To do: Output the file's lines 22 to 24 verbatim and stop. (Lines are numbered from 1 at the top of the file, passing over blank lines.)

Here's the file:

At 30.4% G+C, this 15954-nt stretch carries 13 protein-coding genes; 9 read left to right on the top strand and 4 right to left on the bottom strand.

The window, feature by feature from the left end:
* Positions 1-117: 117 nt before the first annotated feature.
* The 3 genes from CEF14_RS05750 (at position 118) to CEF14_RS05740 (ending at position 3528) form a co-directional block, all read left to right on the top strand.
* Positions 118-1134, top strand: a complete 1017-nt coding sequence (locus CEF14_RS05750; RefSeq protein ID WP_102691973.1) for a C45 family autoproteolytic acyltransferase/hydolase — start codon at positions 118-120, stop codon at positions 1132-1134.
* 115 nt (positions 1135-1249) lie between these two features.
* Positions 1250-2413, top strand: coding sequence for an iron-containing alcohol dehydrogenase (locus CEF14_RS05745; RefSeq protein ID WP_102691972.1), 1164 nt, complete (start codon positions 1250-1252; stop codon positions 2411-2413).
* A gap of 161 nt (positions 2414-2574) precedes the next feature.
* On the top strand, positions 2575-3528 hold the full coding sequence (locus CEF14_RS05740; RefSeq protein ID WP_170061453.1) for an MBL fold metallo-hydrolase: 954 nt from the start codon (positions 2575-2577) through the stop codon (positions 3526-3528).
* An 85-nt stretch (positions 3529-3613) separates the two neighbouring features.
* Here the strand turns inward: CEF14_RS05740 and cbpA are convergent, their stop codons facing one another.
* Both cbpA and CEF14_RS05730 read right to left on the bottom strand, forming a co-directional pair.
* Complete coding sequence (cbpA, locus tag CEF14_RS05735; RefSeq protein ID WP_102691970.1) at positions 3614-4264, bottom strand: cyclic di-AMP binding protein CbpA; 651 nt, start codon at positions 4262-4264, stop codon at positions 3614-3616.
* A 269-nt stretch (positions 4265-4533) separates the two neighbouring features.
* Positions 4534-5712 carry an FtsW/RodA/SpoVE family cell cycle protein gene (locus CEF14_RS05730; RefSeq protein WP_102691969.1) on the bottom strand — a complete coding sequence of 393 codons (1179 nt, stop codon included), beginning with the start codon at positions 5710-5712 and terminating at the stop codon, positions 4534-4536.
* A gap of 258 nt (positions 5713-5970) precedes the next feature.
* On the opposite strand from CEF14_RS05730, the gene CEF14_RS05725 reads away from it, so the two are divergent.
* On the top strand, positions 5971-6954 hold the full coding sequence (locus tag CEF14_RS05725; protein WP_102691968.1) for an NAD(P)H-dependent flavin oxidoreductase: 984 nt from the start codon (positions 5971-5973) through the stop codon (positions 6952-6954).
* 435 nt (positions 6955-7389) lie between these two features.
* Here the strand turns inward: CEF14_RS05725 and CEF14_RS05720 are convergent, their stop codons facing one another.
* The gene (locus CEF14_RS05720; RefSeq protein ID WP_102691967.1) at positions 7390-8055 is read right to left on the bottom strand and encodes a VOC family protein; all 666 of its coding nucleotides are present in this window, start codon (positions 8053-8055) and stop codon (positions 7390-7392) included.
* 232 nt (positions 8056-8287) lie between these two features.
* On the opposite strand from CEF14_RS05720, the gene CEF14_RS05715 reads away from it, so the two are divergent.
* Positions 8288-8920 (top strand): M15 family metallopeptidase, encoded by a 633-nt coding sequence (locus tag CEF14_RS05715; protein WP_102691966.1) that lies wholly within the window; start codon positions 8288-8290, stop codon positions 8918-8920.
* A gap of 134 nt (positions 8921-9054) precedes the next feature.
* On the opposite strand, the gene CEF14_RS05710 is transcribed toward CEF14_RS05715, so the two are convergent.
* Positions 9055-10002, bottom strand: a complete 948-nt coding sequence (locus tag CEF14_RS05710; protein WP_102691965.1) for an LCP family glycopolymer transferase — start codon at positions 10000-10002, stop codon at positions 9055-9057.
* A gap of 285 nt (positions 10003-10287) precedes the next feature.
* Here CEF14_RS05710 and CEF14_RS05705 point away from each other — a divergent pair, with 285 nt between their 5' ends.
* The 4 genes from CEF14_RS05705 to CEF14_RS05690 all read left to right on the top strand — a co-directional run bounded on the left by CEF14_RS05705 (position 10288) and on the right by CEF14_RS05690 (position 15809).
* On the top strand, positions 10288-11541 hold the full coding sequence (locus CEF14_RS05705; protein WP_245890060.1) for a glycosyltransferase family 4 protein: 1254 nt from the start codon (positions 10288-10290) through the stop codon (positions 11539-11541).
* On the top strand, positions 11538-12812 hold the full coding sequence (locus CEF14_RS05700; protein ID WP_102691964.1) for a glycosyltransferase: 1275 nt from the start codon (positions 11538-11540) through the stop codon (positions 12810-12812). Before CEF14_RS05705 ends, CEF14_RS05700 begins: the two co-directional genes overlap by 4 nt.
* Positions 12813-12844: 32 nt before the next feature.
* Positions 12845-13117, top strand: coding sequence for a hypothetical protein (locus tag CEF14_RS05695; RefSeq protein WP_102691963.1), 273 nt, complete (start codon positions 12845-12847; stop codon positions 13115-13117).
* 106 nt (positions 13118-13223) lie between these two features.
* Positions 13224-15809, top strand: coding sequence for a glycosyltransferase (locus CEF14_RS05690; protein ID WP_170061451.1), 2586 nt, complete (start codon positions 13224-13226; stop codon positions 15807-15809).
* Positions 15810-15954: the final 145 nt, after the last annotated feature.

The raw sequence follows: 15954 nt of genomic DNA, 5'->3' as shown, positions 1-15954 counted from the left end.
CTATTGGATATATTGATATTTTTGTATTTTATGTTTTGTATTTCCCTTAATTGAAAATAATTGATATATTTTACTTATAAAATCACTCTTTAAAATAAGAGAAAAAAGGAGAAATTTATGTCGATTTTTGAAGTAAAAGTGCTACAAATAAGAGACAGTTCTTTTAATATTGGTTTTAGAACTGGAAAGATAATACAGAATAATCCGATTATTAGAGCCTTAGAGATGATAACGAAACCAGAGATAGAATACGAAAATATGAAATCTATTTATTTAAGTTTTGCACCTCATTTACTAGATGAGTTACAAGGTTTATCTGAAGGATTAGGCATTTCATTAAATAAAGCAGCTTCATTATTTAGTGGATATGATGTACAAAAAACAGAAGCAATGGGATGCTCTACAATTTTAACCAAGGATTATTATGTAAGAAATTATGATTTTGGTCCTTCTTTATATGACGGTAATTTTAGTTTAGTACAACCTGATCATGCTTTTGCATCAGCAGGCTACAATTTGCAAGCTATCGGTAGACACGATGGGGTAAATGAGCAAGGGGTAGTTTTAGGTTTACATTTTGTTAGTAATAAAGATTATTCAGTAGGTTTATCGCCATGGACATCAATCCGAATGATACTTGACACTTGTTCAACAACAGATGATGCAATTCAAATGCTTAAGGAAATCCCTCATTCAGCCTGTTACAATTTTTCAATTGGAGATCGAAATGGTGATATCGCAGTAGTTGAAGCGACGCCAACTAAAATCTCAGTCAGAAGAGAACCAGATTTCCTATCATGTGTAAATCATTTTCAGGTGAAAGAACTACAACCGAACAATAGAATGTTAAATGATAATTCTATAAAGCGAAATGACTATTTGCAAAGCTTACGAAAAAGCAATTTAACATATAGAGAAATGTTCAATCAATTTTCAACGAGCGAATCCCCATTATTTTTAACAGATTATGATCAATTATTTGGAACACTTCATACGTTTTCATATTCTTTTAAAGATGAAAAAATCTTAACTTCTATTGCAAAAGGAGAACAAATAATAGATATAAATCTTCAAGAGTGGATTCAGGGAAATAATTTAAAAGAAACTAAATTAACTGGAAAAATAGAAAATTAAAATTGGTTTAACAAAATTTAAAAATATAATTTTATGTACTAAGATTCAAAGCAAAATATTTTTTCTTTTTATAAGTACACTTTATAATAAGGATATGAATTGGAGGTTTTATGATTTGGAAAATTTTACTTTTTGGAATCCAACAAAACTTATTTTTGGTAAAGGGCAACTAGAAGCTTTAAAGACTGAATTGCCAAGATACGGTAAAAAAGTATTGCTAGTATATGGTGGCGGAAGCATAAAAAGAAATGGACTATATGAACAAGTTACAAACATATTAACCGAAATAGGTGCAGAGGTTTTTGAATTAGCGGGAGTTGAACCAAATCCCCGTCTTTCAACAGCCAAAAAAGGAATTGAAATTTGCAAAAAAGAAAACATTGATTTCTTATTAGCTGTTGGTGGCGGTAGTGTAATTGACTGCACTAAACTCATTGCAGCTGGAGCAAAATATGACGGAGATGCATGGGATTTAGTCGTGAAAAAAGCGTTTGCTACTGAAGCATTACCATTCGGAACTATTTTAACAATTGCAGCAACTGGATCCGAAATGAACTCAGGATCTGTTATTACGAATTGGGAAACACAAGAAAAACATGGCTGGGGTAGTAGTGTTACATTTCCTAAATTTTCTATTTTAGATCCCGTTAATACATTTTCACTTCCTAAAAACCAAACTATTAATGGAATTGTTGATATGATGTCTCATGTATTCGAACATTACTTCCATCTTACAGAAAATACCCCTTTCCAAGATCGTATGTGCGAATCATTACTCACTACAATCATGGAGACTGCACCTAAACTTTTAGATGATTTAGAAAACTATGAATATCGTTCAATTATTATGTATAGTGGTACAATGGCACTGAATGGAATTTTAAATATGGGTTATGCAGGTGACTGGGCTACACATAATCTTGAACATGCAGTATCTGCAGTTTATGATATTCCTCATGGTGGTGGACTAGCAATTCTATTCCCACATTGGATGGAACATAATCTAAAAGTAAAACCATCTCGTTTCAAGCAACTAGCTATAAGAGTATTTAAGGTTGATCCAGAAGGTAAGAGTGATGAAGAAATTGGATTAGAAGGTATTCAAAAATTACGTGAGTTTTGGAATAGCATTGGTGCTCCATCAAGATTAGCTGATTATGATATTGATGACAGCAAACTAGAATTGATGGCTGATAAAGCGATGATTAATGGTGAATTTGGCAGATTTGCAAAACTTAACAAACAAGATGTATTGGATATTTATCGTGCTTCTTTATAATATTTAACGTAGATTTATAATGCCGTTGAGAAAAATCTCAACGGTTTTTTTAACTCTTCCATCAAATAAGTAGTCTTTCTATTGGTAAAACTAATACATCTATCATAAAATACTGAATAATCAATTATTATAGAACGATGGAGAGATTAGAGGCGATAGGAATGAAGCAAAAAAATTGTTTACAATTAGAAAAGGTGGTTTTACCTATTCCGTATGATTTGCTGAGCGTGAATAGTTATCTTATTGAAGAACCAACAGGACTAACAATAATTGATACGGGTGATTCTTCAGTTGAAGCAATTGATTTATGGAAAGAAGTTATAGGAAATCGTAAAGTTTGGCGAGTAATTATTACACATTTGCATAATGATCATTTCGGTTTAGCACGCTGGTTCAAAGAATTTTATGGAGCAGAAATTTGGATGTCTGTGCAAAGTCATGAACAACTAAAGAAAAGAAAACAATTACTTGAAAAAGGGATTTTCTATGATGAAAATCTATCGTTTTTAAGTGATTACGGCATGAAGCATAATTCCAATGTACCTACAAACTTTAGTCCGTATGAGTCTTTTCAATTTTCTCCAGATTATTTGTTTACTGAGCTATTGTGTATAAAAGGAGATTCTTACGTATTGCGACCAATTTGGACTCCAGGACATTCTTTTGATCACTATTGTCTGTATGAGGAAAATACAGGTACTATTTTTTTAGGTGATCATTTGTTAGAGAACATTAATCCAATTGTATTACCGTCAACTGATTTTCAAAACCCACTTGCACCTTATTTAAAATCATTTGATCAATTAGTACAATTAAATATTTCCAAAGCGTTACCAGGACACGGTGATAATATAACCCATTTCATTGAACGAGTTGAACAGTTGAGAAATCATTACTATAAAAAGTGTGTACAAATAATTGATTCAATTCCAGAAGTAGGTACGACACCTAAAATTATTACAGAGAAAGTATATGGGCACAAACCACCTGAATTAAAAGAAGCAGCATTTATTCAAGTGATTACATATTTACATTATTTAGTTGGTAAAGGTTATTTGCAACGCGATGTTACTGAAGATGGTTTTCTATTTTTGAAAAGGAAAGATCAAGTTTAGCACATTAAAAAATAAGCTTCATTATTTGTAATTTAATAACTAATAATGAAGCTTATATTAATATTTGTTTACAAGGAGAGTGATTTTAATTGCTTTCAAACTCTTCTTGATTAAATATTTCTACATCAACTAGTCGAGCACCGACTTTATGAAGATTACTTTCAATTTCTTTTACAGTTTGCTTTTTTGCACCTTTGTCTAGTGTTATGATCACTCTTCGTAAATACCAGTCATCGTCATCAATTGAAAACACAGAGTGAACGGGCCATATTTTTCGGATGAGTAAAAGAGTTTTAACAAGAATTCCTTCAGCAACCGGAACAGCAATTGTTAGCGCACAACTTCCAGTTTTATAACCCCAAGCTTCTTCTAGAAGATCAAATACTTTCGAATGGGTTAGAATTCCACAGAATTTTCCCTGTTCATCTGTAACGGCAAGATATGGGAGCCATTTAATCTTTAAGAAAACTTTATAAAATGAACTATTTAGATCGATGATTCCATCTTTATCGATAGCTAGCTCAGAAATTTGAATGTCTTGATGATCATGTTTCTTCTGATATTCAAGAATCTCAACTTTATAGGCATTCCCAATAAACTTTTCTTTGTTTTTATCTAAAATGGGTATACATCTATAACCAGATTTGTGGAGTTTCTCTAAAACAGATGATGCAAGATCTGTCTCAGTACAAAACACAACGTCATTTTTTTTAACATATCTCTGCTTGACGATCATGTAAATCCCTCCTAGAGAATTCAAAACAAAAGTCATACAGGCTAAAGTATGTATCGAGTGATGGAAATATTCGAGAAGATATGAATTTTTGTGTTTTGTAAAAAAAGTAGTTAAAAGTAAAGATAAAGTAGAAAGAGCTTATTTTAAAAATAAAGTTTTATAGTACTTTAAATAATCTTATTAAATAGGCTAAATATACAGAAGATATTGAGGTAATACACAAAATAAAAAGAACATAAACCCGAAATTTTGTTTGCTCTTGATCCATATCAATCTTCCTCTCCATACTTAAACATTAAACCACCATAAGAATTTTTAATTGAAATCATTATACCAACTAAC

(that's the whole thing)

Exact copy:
* 232 nt (positions 8056-8287) lie between these two features.
* On the opposite strand from CEF14_RS05720, the gene CEF14_RS05715 reads away from it, so the two are divergent.
* Positions 8288-8920 (top strand): M15 family metallopeptidase, encoded by a 633-nt coding sequence (locus tag CEF14_RS05715; protein WP_102691966.1) that lies wholly within the window; start codon positions 8288-8290, stop codon positions 8918-8920.